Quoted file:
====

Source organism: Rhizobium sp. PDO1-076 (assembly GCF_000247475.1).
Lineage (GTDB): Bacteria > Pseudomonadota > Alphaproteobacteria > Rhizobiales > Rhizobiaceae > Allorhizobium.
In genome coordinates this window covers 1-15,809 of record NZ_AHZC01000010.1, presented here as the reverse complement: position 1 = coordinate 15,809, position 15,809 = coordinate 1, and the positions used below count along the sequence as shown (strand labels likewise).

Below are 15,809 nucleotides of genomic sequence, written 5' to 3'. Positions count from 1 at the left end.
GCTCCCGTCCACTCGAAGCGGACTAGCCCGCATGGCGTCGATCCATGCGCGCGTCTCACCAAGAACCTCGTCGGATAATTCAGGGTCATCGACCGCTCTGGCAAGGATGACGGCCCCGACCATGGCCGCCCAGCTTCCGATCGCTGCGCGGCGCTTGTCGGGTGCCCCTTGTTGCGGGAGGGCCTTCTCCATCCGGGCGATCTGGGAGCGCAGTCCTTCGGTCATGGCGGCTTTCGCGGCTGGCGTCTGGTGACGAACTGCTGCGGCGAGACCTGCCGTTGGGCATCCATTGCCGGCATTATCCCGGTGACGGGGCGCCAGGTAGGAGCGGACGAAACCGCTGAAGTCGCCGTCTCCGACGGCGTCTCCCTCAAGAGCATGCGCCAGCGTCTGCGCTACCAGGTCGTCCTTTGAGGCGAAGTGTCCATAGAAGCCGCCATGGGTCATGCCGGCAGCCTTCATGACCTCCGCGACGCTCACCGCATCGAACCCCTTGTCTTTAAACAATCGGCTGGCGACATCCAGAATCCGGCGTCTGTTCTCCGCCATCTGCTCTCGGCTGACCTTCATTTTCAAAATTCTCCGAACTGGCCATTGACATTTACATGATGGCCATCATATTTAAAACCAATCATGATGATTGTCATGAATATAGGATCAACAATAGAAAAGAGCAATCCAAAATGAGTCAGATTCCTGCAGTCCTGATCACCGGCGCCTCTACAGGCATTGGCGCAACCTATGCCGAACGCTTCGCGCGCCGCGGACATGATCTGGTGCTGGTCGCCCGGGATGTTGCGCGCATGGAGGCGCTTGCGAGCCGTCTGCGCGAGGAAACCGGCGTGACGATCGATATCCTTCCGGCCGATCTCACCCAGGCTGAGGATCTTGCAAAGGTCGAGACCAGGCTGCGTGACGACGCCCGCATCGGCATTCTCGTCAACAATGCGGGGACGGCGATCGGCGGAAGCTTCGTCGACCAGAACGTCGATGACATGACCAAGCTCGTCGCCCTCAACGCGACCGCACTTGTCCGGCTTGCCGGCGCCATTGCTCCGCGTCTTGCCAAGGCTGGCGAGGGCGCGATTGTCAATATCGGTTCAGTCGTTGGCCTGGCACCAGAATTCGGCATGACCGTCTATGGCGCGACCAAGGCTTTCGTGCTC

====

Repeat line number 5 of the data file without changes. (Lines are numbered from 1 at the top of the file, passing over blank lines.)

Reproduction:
GCTCCCGTCCACTCGAAGCGGACTAGCCCGCATGGCGTCGATCCATGCGCGCGTCTCACCAAGAACCTCGTCGGATAATTCAGGGTCATCGACCGCTCTGGCAAGGATGACGGCCCCGACCATGGCCGCCCAGCTTCCGATCGCTGCGCGGCGCTTGTCGGGTGCCCCTTGTTGCGGGAGGGCCTTCTCCATCCGGGCGATCTGGGAGCGCAGTCCTTCGGTCATGGCGGCTTTCGCGGCTGGCGTCTGGTGACGAACTGCTGCGGCGAGACCTGCCGTTGGGCATCCATTGCCGGCATTATCCCGGTGACGGGGCGCCAGGTAGGAGCGGACGAAACCGCTGAAGTCGCCGTCTCCGACGGCGTCTCCCTCAAGAGCATGCGCCAGCGTCTGCGCTACCAGGTCGTCCTTTGAGGCGAAGTGTCCATAGAAGCCGCCATGGGTCATGCCGGCAGCCTTCATGACCTCCGCGACGCTCACCGCATCGAACCCCTTGTCTTTAAACAATCGGCTGGCGACATCCAGAATCCGGCGTCTGTTCTCCGCCATCTGCTCTCGGCTGACCTTCATTTTCAAAATTCTCCGAACTGGCCATTGACATTTACATGATGGCCATCATATTTAAAACCAATCATGATGATTGTCATGAATATAGGATCAACAATAGAAAAGAGCAATCCAAAATGAGTCAGATTCCTGCAGTCCTGATCACCGGCGCCTCTACAGGCATTGGCGCAACCTATGCCGAACGCTTCGCGCGCCGCGGACATGATCTGGTGCTGGTCGCCCGGGATGTTGCGCGCATGGAGGCGCTTGCGAGCCGTCTGCGCGAGGAAACCGGCGTGACGATCGATATCCTTCCGGCCGATCTCACCCAGGCTGAGGATCTTGCAAAGGTCGAGACCAGGCTGCGTGACGACGCCCGCATCGGCATTCTCGTCAACAATGCGGGGACGGCGATCGGCGGAAGCTTCGTCGACCAGAACGTCGATGACATGACCAAGCTCGTCGCCCTCAACGCGACCGCACTTGTCCGGCTTGCCGGCGCCATTGCTCCGCGTCTTGCCAAGGCTGGCGAGGGCGCGATTGTCAATATCGGTTCAGTCGTTGGCCTGGCACCAGAATTCGGCATGACCGTCTATGGCGCGACCAAGGCTTTCGTGCTC